The Clarke County School District, which educates around 14,000 students, recently made a series of announcements regarding budgets, new initiatives and awards.
Ending the fiscal year with a surplus
Although CCSD projected a budget deficit at the beginning of the 2018 fiscal year, the district raised the deficit and ended up $600,000 ahead, according to Larry Hammel, chief financial officer of CCSD.
According to Hammel, the county does a causal analysis every year in which they take the budget and break it down from prior percentages.
Hammel said at the end of May the district originally planned for a deficit of about $3 million. After an analysis, they realized they had a surplus of about $600,000.
“Typically, we try to be as accurate as possible, so our revenue projections are 100.05 percent and our expenditures are at about 98 [or] 99 percent,” Hammel said.
This small surplus ended up taking place because the school district spent about $3 million less than projected a year to date, according to Hammel. The funds from the surplus will go into the fund balance for next year.
“We’re only in the second month into the budget right now, and we’re still trying to close up last year, but we should be on target for where we think we should be for this time of year,” Hammel said.
New plan for academic growth and achievement
CCSD is launching a new strategic plan this school year to ensure academic growth and achievement of its students.
According to an Aug. 21 CCSD press release, the planning process was initiated by CCSD superintendent Demond Means, who gathered a committee of educators, parents and community members to review student learning and district practices.
The committee identified strengths and weaknesses within the district and specific steps for the district to take to improve student learning and development.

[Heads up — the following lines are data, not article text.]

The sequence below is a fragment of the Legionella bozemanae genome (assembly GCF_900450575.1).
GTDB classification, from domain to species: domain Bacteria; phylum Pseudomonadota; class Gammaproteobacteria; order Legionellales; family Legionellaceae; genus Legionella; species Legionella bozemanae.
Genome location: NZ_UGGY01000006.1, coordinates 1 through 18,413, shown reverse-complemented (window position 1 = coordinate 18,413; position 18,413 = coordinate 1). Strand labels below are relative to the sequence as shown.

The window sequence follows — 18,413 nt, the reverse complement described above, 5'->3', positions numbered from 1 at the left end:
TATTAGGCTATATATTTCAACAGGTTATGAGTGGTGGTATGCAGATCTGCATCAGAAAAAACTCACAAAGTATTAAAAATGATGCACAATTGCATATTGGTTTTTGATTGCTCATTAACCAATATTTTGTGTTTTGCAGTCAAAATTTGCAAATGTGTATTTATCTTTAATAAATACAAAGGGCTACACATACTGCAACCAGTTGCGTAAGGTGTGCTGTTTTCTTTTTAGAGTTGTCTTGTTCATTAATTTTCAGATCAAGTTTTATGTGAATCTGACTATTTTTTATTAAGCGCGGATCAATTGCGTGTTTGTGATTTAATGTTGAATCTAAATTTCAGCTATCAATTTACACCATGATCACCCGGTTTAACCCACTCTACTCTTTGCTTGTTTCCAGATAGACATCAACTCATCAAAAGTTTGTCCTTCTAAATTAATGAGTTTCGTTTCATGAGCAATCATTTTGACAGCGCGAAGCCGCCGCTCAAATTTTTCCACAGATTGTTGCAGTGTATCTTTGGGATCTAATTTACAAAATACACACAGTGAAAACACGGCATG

“The first priority of the strategic plan is academic growth through a relentless commitment to educational equity,” the press release said.
According to CCSD, “its goal is to increase the number of students reaching the proficiency level in literacy and numeracy by 12 percentage points by the end of the 2020 school year over the district’s 2017-2018 performance.”
The school district also plans to address the gap between students who are low-income and from historically-marginalized groups and their peers, the press release said.
In Clarke County, 49 percent of the student population are black students, who account for 79.5 percent of behavior incidents.
The district plans on doing this by providing all students with engaging and challenging instruction, as well as broadening access to rigorous classes and reducing the disparities in discipline.
Launching of Georgia Possible
CCSD and the University of Georgia are partnering up to launch a new three-year pilot program called Georgia Possible.
The program will focus on providing leadership development and college readiness to CCSD high school students. Students who participate in the program are committed to the program for three years and will meet monthly.
Georgia Possible’s goal is to bring together CCSD high school students to better prepare them for success in the classroom and increase their awareness of postsecondary options after high school.
CCSD says that students will develop leadership skills, explore potential career opportunities, engage in academic guidance, and participate in community and cultural experiences.